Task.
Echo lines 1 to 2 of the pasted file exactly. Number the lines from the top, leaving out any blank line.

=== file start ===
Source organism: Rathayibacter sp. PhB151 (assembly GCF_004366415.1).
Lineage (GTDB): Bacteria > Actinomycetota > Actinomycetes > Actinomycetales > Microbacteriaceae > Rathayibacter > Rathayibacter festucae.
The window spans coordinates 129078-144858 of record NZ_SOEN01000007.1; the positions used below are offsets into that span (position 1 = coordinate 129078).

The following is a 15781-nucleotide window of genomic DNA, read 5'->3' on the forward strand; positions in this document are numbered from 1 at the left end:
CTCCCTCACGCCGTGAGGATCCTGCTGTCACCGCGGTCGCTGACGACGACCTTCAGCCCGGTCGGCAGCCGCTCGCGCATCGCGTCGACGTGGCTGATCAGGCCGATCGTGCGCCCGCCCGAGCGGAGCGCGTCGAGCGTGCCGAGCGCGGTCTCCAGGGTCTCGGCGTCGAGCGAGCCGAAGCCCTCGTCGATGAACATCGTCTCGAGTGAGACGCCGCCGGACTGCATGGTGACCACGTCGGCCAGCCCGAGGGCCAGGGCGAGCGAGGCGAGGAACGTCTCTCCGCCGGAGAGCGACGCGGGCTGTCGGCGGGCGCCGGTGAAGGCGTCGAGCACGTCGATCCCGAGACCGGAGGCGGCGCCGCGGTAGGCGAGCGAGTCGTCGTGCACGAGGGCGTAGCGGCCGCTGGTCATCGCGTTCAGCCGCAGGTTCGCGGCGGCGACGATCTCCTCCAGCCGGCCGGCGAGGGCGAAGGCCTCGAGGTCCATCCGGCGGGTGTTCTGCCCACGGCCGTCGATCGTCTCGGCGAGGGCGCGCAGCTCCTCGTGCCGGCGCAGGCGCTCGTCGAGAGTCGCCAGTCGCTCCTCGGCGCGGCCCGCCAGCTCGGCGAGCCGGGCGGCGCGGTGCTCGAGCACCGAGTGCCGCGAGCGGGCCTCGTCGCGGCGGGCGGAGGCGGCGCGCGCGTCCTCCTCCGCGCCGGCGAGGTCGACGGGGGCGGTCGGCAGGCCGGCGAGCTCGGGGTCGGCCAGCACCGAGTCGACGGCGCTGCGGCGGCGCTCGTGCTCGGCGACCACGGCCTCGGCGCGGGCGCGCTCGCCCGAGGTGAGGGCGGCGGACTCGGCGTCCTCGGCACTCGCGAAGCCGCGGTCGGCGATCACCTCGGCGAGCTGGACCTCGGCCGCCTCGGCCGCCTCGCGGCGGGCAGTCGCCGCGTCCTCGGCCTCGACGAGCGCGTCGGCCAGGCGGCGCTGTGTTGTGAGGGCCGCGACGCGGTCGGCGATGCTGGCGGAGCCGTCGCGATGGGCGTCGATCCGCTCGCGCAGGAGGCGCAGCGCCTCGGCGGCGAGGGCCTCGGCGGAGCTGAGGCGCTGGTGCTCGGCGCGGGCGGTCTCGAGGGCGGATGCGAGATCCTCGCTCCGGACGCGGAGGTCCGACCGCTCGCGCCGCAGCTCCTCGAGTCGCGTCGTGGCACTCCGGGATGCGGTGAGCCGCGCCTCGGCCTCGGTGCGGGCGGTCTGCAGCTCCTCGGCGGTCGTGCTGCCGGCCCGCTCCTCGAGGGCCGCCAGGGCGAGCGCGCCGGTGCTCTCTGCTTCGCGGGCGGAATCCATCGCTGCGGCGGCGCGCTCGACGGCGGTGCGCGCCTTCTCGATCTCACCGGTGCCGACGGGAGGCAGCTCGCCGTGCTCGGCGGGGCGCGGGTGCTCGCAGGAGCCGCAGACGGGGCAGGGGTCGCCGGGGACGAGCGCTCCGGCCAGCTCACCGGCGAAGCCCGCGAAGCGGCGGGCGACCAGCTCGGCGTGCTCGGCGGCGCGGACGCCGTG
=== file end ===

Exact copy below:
Source organism: Rathayibacter sp. PhB151 (assembly GCF_004366415.1).
Lineage (GTDB): Bacteria > Actinomycetota > Actinomycetes > Actinomycetales > Microbacteriaceae > Rathayibacter > Rathayibacter festucae.